Yes, but we actually don't want to use pandoc directly on the server, but use containers for that instead.
Collaborator

Yes, but we actually don't want to use pandoc directly on the server, but use containers for that instead.

Hmm okay, either way I had some fiddling with pandoc in how they convert it into HTML. It seems that they don't add any syntax highlighting classes/language when it's rendered "directly". It's only added when you specify to be self contained(--self-contained). As well for images, the conversion to data:...URI's is when specifying the self containment as well. So while looking into just using a <iframe> via Gitea. It became clear that unless you fully trust the output to not contain malicious scripts, it's not possible to use the <iframe>.

> Yes, but we actually don't want to use pandoc directly on the server, but use containers for that instead. Hmm okay, either way I had some fiddling with pandoc in how they convert it into HTML. It seems that they don't add any syntax highlighting classes/language when it's rendered "directly". It's only added when you specify to be self contained(`--self-contained`). As well for images, the conversion to `data:...`URI's is when specifying the self containment as well. So while looking into just using a `<iframe>` via Gitea. It became clear that unless you fully trust the output to not contain malicious scripts, it's not possible to use the `<iframe>`.
Poster

So I played around with the docker images for a bit and found that nbconvert, though not generalizable to other formats, might not be so bad (relatively). This is my first time playing around with docker so excuse my naive approach.

For pandoc, pandoc/minimal seems to be the smallest one available (?) and it's 79.3 MB. Which pandoc container source is currently used for gitea/codeberg?

Anyway, like @Gusted said, it needs additional configuration and more tinkering to get things to look right. And I haven't found a source for a template yet.

With nbconvert (i.e. dev:nbconvert-alpine), I just used the python:3.8-alpine then installed nbconvert and it was around 83.9MB (initially 46.8MB), so not that far from pandoc/minimal. And I tested with this demo file on nbviewer, which even without additional installations of pandoc somehow renders the math parts quite nicely (unsure how).

Here's what I used:

# Dockerfile
FROM python:3.8-alpine
RUN pip install --no-cache-dir -U nbconvert
WORKDIR /data
ENTRYPOINT ["jupyter", "nbconvert"]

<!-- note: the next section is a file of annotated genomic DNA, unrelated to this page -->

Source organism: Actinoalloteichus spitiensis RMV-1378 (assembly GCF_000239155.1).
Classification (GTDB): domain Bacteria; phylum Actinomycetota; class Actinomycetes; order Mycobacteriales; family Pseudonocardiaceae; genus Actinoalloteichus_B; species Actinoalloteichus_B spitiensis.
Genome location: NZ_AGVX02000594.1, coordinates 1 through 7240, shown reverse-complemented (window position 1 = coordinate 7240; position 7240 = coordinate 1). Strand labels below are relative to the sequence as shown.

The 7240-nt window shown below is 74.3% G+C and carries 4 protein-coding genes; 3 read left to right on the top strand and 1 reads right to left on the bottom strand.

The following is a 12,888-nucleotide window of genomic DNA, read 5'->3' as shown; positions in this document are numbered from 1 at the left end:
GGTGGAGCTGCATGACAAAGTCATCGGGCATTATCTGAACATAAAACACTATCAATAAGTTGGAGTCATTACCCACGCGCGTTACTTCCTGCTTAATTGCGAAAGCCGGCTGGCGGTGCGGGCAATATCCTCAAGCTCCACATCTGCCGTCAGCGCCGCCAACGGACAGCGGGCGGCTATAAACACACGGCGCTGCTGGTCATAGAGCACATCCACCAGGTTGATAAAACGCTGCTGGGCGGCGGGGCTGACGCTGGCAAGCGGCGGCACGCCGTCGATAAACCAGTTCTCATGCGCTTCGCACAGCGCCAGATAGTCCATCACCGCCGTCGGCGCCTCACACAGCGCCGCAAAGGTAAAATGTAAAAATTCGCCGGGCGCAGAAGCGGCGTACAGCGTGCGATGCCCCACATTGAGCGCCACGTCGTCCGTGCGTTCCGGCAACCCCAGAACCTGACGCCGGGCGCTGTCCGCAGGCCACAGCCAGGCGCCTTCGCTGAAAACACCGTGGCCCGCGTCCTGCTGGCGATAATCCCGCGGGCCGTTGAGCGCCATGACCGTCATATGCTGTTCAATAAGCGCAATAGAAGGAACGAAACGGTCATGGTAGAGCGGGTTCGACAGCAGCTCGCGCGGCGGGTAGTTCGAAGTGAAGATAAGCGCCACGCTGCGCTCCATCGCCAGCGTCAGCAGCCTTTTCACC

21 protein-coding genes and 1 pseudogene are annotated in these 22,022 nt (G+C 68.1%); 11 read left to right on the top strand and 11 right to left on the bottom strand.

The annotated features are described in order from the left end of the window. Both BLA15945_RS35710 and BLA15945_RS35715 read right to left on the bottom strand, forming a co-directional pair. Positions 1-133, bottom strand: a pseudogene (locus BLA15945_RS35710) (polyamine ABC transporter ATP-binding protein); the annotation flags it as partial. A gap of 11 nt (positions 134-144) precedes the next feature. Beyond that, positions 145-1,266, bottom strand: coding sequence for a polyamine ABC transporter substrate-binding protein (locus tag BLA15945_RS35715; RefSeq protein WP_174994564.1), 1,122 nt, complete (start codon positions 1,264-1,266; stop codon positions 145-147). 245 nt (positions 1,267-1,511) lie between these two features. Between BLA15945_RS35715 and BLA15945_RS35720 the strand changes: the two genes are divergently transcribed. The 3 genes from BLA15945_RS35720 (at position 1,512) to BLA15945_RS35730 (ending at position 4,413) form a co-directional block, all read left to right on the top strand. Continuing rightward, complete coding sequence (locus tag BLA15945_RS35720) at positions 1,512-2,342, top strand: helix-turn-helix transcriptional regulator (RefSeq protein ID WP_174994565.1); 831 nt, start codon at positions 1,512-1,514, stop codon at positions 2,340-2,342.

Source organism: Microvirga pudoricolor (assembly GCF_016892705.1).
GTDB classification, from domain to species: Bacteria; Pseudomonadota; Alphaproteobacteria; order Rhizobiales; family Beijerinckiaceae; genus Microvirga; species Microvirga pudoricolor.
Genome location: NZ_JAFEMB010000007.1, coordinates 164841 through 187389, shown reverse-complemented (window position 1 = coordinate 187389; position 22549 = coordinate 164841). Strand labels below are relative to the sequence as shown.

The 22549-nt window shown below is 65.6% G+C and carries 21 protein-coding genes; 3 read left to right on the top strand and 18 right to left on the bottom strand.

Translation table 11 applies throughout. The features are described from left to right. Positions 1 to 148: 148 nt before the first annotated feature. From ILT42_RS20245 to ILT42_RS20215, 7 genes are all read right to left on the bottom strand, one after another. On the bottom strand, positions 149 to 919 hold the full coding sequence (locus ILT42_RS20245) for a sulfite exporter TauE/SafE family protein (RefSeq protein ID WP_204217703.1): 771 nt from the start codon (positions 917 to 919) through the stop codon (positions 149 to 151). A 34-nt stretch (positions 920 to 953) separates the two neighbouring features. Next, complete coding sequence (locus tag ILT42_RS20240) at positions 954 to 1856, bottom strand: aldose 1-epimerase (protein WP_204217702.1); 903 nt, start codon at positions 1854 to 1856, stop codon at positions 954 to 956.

# build 
docker build -t dev:nbconvert-alpine -f Dockerfile docker-images

# run with specific file or multiple ones
docker run --rm -v "`pwd`:/data" --user `id -u`:`id -g` \ # I follow what pandoc did
    dev:nbconvert-alpine --to html <path/to/ipynb-file or path/to/*.ipynb>

Here's the docker images output

REPOSITORY       TAG                SIZE
dev              nbconvert-alpine   83.9MB
pandoc/minimal   latest             79.3MB
pandoc/core      latest             371MB
python           3.8-alpine         46.8MB
python           3.8-slim           124MB

As for timing, with the same file, pandoc/minimal took a bit less than a second while nbconvert took around 3 seconds. Of course, one would probably have to set a file-size and timing limit for conversion to prevent nbconvert from taking too long or too much space.

So I played around with the docker images for a bit and found that `nbconvert`, though not generalizable to other formats, might not be so bad (relatively). This is my first time playing around with docker so excuse my naive approach. For `pandoc`, [`pandoc/minimal`](https://hub.docker.com/r/pandoc/minimal) seems to be the smallest one available (?) and it's 79.3 MB. Which `pandoc` container source is currently used for `gitea/codeberg`? Anyway, like @Gusted said, it needs additional configuration and more tinkering to get things to look right. And I haven't found a source for a template yet. With `nbconvert` (i.e. `dev:nbconvert-alpine`), I just used the `python:3.8-alpine` then installed `nbconvert` and it was around 83.9MB (initially 46.8MB), so not that far from `pandoc/minimal`. And I tested with this [demo file on nbviewer](https://nbviewer.org/github/jrjohansson/qutip-lectures/blob/master/Lecture-1-Jaynes-Cumming-model.ipynb), which even without additional installations of `pandoc` somehow renders the math parts quite nicely (unsure how). Here's what I used: ``` Dockerfile # Dockerfile FROM python:3.8-alpine RUN pip install --no-cache-dir -U nbconvert WORKDIR /data ENTRYPOINT ["jupyter", "nbconvert"] ``` ``` bash # build docker build -t dev:nbconvert-alpine -f Dockerfile docker-images # run with specific file or multiple ones docker run --rm -v "`pwd`:/data" --user `id -u`:`id -g` \ # I follow what pandoc did dev:nbconvert-alpine --to html <path/to/ipynb-file or path/to/*.ipynb> ``` Here's the `docker images` output ``` REPOSITORY TAG SIZE dev nbconvert-alpine 83.9MB pandoc/minimal latest 79.3MB pandoc/core latest 371MB python 3.8-alpine 46.8MB python 3.8-slim 124MB ``` As for timing, with the same file, `pandoc/minimal` took a bit less than a second while `nbconvert` took around 3 seconds. Of course, one would probably have to set a file-size and timing limit for conversion to prevent `nbconvert` from taking too long or too much space.
6543 added the
docs
label 3 days ago
Gusted added
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and removed
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labels 2 days ago
Collaborator

FWIW, we will need this PR. Otherwise we couldn't use iframe to render the HTML.

FWIW, we will need [this PR](https://github.com/go-gitea/gitea/pull/20180). Otherwise we couldn't use iframe to render the HTML.
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Reference: Codeberg/Community#671